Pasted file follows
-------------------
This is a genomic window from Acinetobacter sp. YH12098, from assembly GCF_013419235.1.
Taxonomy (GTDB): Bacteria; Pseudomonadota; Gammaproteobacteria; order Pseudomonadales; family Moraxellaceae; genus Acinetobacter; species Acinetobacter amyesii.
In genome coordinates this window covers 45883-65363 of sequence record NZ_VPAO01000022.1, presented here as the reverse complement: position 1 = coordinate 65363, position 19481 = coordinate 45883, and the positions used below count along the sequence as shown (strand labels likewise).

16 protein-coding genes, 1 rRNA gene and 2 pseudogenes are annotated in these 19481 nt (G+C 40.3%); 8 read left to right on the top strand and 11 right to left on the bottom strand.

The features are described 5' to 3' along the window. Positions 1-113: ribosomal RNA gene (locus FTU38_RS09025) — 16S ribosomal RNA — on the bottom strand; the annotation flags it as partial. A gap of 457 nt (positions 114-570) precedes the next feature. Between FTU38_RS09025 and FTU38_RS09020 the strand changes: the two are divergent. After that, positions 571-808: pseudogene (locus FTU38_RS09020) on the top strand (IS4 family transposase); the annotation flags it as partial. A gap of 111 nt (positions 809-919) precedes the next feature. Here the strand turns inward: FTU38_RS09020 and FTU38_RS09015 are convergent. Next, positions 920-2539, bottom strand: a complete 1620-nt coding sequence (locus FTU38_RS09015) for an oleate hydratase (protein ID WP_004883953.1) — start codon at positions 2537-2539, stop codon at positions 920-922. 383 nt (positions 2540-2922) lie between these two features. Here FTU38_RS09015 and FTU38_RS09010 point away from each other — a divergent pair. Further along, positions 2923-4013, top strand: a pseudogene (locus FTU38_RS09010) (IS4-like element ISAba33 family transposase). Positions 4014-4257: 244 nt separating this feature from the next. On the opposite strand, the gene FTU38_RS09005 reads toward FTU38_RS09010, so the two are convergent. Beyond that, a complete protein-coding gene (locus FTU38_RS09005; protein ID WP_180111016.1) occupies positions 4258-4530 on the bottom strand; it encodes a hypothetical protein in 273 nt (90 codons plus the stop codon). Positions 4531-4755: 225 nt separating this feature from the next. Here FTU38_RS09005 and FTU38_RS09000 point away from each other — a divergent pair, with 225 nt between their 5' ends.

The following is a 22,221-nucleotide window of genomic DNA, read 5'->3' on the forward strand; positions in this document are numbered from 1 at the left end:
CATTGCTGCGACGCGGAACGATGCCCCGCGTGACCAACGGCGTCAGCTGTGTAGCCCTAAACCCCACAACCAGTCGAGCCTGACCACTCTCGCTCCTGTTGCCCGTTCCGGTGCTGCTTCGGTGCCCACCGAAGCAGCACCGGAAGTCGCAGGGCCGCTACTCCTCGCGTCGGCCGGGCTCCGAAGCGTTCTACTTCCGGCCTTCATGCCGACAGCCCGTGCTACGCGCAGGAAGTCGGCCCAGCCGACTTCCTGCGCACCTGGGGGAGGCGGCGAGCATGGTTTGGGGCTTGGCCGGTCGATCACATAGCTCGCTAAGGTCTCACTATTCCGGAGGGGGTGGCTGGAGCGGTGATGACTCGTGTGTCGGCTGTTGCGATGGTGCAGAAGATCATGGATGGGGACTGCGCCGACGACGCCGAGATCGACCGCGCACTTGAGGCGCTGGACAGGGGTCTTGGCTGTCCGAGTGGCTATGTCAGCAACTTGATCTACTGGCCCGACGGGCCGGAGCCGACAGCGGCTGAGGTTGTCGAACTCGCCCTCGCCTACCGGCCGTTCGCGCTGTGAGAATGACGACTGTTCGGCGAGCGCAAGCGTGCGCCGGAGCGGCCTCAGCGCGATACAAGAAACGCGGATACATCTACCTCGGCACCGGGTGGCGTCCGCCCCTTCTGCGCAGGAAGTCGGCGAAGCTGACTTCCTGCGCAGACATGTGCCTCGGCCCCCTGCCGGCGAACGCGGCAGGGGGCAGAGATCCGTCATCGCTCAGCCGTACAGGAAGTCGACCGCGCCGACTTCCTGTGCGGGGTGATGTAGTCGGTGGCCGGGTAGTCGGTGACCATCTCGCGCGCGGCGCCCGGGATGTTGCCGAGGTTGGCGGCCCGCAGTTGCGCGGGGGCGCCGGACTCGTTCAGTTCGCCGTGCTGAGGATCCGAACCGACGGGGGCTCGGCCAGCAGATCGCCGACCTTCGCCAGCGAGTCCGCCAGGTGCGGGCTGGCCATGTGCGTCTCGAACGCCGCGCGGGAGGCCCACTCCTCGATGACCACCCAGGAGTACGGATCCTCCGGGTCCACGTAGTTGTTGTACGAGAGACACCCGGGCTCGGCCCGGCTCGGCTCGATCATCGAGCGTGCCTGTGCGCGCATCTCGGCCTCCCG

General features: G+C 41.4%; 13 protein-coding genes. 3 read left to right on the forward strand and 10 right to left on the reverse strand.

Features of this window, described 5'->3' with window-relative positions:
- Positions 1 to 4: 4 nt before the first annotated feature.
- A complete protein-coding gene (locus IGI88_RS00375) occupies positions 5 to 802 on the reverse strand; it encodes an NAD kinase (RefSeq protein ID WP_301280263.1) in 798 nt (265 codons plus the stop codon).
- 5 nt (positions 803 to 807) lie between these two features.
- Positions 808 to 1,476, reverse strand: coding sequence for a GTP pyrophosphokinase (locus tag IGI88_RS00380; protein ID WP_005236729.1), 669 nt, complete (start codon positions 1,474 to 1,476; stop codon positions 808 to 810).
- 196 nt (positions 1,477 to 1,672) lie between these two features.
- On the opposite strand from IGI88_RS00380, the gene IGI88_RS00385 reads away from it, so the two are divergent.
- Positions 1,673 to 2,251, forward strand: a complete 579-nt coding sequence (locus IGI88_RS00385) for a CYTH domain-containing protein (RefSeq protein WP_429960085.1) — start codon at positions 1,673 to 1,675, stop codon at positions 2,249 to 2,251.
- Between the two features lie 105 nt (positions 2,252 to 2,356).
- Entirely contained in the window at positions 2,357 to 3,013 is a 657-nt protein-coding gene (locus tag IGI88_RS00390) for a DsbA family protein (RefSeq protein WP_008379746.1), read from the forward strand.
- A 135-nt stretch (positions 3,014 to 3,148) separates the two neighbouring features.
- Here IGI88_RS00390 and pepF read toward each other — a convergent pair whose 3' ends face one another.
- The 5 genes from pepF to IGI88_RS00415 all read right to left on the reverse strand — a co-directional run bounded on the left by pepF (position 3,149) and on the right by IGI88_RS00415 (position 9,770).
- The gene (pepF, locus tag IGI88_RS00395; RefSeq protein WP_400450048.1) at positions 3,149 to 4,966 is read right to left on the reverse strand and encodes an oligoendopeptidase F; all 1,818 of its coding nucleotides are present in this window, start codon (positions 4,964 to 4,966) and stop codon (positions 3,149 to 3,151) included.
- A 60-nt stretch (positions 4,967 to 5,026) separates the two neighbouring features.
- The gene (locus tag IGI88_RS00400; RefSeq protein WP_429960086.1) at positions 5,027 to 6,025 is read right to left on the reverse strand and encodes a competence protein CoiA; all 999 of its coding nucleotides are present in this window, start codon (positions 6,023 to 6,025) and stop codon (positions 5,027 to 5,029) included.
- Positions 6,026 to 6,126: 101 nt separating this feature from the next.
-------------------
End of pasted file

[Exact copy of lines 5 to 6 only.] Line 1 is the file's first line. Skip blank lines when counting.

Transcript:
The features are described 5' to 3' along the window. Positions 1-113: ribosomal RNA gene (locus FTU38_RS09025) — 16S ribosomal RNA — on the bottom strand; the annotation flags it as partial. A gap of 457 nt (positions 114-570) precedes the next feature. Between FTU38_RS09025 and FTU38_RS09020 the strand changes: the two are divergent. After that, positions 571-808: pseudogene (locus FTU38_RS09020) on the top strand (IS4 family transposase); the annotation flags it as partial. A gap of 111 nt (positions 809-919) precedes the next feature. Here the strand turns inward: FTU38_RS09020 and FTU38_RS09015 are convergent. Next, positions 920-2539, bottom strand: a complete 1620-nt coding sequence (locus FTU38_RS09015) for an oleate hydratase (protein ID WP_004883953.1) — start codon at positions 2537-2539, stop codon at positions 920-922. 383 nt (positions 2540-2922) lie between these two features. Here FTU38_RS09015 and FTU38_RS09010 point away from each other — a divergent pair. Further along, positions 2923-4013, top strand: a pseudogene (locus FTU38_RS09010) (IS4-like element ISAba33 family transposase). Positions 4014-4257: 244 nt separating this feature from the next. On the opposite strand, the gene FTU38_RS09005 reads toward FTU38_RS09010, so the two are convergent. Beyond that, a complete protein-coding gene (locus FTU38_RS09005; protein ID WP_180111016.1) occupies positions 4258-4530 on the bottom strand; it encodes a hypothetical protein in 273 nt (90 codons plus the stop codon). Positions 4531-4755: 225 nt separating this feature from the next. Here FTU38_RS09005 and FTU38_RS09000 point away from each other — a divergent pair, with 225 nt between their 5' ends.

The following is a 22,221-nucleotide window of genomic DNA, read 5'->3' on the forward strand; positions in this document are numbered from 1 at the left end: